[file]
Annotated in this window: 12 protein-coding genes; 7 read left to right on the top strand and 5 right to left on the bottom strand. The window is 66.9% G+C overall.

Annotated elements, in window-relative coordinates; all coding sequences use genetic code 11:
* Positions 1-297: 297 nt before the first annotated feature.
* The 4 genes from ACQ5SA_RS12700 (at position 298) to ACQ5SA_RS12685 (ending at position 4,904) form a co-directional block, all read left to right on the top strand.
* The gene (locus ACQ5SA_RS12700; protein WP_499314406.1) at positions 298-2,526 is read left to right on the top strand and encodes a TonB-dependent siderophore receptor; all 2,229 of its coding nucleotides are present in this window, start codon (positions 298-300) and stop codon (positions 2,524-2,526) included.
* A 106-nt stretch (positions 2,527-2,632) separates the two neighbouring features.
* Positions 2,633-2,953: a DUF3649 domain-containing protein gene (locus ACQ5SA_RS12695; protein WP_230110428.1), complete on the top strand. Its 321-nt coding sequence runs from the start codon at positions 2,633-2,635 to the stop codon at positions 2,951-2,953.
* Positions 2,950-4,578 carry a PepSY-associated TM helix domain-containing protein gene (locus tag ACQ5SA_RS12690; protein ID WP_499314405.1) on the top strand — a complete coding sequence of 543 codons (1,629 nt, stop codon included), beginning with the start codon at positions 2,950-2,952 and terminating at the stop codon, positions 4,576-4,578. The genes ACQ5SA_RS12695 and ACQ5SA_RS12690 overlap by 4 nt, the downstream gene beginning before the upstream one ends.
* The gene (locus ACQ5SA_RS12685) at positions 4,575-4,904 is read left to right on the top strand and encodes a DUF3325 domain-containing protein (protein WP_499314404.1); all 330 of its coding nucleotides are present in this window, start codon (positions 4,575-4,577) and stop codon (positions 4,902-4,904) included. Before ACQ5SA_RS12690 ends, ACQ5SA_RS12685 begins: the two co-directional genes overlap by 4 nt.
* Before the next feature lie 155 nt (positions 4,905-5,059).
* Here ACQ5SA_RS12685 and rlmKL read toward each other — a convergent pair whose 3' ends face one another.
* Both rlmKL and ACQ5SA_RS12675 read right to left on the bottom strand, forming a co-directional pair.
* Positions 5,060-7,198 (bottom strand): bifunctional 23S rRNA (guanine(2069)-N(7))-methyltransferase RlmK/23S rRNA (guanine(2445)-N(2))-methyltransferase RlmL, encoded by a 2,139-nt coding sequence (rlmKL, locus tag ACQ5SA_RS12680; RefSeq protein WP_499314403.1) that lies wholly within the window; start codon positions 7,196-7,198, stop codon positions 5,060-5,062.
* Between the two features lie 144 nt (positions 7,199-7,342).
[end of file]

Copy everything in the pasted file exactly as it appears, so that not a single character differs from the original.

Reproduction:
Annotated in this window: 12 protein-coding genes; 7 read left to right on the top strand and 5 right to left on the bottom strand. The window is 66.9% G+C overall.

Annotated elements, in window-relative coordinates; all coding sequences use genetic code 11:
* Positions 1-297: 297 nt before the first annotated feature.
* The 4 genes from ACQ5SA_RS12700 (at position 298) to ACQ5SA_RS12685 (ending at position 4,904) form a co-directional block, all read left to right on the top strand.
* The gene (locus ACQ5SA_RS12700; protein WP_499314406.1) at positions 298-2,526 is read left to right on the top strand and encodes a TonB-dependent siderophore receptor; all 2,229 of its coding nucleotides are present in this window, start codon (positions 298-300) and stop codon (positions 2,524-2,526) included.
* A 106-nt stretch (positions 2,527-2,632) separates the two neighbouring features.
* Positions 2,633-2,953: a DUF3649 domain-containing protein gene (locus ACQ5SA_RS12695; protein WP_230110428.1), complete on the top strand. Its 321-nt coding sequence runs from the start codon at positions 2,633-2,635 to the stop codon at positions 2,951-2,953.
* Positions 2,950-4,578 carry a PepSY-associated TM helix domain-containing protein gene (locus tag ACQ5SA_RS12690; protein ID WP_499314405.1) on the top strand — a complete coding sequence of 543 codons (1,629 nt, stop codon included), beginning with the start codon at positions 2,950-2,952 and terminating at the stop codon, positions 4,576-4,578. The genes ACQ5SA_RS12695 and ACQ5SA_RS12690 overlap by 4 nt, the downstream gene beginning before the upstream one ends.
* The gene (locus ACQ5SA_RS12685) at positions 4,575-4,904 is read left to right on the top strand and encodes a DUF3325 domain-containing protein (protein WP_499314404.1); all 330 of its coding nucleotides are present in this window, start codon (positions 4,575-4,577) and stop codon (positions 4,902-4,904) included. Before ACQ5SA_RS12690 ends, ACQ5SA_RS12685 begins: the two co-directional genes overlap by 4 nt.
* Before the next feature lie 155 nt (positions 4,905-5,059).
* Here ACQ5SA_RS12685 and rlmKL read toward each other — a convergent pair whose 3' ends face one another.
* Both rlmKL and ACQ5SA_RS12675 read right to left on the bottom strand, forming a co-directional pair.
* Positions 5,060-7,198 (bottom strand): bifunctional 23S rRNA (guanine(2069)-N(7))-methyltransferase RlmK/23S rRNA (guanine(2445)-N(2))-methyltransferase RlmL, encoded by a 2,139-nt coding sequence (rlmKL, locus tag ACQ5SA_RS12680; RefSeq protein WP_499314403.1) that lies wholly within the window; start codon positions 7,196-7,198, stop codon positions 5,060-5,062.
* Between the two features lie 144 nt (positions 7,199-7,342).